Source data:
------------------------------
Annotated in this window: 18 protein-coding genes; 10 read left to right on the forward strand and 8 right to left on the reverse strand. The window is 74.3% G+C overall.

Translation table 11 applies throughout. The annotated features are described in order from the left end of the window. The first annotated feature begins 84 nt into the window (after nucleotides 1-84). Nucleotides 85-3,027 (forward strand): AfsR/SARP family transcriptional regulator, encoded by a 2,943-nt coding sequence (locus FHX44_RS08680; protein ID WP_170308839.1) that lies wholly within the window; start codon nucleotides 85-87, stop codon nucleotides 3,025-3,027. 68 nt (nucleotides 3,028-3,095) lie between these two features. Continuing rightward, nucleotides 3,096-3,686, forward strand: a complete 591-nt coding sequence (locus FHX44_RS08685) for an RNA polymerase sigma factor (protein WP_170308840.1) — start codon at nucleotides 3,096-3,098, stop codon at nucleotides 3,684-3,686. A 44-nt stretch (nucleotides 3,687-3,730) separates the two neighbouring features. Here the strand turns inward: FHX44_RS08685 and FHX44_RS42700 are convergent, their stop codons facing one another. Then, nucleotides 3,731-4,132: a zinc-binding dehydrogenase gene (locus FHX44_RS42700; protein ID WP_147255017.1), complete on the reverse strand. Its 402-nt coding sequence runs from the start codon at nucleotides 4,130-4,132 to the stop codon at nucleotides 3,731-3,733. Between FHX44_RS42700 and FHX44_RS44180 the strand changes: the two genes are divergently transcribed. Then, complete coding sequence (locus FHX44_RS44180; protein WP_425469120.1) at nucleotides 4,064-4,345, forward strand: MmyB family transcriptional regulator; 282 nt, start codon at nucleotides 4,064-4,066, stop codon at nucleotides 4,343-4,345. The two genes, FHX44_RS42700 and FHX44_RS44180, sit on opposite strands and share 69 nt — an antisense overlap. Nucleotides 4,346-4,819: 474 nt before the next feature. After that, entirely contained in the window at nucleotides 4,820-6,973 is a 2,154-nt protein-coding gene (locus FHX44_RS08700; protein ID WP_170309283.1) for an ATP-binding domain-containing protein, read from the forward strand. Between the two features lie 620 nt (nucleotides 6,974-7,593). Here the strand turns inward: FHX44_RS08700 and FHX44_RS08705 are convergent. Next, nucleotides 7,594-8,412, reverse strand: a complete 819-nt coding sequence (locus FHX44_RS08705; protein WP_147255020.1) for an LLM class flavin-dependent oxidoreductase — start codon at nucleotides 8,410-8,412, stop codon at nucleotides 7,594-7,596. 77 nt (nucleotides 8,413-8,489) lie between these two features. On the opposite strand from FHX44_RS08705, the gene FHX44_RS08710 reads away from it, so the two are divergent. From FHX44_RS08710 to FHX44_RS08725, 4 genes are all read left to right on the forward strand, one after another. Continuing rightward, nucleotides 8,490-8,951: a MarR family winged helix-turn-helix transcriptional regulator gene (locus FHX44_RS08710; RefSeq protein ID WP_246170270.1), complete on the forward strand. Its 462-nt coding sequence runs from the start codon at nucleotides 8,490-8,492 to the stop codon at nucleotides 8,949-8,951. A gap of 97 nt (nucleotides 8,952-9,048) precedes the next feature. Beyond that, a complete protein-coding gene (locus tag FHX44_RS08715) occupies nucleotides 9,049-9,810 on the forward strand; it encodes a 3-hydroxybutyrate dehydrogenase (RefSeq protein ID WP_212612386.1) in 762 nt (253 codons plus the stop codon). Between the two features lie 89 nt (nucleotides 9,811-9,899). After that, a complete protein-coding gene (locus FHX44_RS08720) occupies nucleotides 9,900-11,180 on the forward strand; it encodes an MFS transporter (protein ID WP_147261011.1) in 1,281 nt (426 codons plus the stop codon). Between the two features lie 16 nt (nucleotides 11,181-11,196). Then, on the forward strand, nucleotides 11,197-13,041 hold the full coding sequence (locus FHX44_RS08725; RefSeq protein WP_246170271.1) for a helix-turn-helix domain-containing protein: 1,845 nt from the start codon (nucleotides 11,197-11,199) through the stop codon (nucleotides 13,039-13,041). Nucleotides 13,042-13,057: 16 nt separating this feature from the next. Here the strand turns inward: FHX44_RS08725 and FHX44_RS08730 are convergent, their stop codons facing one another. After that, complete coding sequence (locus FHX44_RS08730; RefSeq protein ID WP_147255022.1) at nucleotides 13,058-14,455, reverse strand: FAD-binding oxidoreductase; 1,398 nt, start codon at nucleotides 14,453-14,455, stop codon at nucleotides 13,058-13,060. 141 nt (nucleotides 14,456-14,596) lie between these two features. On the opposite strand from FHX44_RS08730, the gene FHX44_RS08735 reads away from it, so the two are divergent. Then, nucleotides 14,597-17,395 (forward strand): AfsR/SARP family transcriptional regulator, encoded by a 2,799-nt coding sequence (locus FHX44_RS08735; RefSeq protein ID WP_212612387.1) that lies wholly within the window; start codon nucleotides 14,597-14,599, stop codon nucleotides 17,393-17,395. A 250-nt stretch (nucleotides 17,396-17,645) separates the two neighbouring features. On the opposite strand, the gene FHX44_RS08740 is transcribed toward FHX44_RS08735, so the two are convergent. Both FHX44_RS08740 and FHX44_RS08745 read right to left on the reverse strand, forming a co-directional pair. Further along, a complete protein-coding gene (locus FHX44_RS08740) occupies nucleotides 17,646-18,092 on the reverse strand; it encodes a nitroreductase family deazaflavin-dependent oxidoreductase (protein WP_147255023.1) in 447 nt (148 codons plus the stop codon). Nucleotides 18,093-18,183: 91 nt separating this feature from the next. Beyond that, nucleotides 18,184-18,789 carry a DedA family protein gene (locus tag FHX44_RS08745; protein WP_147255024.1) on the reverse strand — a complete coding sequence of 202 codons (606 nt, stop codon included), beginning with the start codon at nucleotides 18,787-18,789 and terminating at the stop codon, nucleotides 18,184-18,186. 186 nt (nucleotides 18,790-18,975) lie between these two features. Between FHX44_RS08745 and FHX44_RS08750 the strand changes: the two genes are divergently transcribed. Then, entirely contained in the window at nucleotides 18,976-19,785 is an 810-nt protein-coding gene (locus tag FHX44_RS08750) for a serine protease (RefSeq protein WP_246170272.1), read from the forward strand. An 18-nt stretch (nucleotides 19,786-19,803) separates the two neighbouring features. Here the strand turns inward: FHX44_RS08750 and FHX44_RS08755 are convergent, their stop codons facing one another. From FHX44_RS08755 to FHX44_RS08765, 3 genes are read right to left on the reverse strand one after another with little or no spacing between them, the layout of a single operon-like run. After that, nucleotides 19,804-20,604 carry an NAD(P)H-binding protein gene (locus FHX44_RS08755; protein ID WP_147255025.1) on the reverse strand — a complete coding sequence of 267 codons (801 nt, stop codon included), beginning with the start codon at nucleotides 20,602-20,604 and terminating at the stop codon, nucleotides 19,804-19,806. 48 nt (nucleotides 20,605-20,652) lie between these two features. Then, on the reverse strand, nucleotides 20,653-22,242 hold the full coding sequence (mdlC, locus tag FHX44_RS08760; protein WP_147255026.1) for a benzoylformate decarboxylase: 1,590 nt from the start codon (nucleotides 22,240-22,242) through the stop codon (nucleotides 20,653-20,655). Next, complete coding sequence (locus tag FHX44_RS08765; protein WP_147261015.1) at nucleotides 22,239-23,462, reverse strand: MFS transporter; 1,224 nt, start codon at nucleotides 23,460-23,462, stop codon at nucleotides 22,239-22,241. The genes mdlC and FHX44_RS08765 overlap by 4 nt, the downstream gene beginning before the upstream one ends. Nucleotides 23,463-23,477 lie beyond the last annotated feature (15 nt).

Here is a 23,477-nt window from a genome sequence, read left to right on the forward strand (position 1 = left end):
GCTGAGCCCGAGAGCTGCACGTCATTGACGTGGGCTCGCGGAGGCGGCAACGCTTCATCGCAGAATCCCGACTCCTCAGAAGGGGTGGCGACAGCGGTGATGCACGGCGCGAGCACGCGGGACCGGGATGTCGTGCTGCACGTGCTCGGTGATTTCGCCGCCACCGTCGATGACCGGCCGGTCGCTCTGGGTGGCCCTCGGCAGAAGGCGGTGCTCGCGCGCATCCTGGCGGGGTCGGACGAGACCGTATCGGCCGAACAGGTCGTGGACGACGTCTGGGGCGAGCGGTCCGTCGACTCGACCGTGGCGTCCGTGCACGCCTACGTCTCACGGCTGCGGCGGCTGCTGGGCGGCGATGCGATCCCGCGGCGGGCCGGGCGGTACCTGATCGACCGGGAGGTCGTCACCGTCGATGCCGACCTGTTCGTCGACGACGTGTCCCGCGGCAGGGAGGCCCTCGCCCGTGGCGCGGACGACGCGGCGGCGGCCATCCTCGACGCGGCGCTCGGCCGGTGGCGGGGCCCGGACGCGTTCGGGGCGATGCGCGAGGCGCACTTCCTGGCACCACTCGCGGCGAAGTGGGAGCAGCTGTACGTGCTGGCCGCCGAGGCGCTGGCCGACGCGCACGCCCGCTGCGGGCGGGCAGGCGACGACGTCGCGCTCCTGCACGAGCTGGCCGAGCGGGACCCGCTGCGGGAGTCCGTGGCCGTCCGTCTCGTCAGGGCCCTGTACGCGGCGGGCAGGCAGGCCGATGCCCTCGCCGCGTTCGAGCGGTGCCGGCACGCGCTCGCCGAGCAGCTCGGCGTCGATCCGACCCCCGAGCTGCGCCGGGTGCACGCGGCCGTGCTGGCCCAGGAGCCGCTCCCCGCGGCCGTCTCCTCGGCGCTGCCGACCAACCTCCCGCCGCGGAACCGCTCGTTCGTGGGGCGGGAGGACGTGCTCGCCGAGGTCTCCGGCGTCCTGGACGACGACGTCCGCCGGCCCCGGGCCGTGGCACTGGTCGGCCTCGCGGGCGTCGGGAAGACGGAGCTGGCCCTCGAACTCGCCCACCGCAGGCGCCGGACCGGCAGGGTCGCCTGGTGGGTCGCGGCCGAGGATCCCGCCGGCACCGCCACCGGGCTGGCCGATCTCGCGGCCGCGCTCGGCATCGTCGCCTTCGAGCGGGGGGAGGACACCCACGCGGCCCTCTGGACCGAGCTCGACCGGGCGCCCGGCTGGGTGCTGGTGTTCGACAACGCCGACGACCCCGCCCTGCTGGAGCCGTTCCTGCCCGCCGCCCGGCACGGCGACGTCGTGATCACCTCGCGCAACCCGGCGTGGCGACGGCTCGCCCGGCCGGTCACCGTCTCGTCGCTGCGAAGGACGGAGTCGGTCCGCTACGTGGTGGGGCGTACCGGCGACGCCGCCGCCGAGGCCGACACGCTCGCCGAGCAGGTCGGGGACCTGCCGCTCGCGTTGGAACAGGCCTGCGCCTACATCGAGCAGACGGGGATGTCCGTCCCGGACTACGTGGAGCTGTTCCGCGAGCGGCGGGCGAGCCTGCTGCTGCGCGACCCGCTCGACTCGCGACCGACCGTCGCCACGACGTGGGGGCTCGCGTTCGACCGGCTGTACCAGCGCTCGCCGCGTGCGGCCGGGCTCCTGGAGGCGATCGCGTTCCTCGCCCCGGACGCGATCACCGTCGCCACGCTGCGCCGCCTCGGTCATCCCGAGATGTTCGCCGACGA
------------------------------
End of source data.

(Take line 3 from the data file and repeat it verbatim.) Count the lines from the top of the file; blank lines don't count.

Here is a 23,477-nt window from a genome sequence, read left to right on the forward strand (position 1 = left end):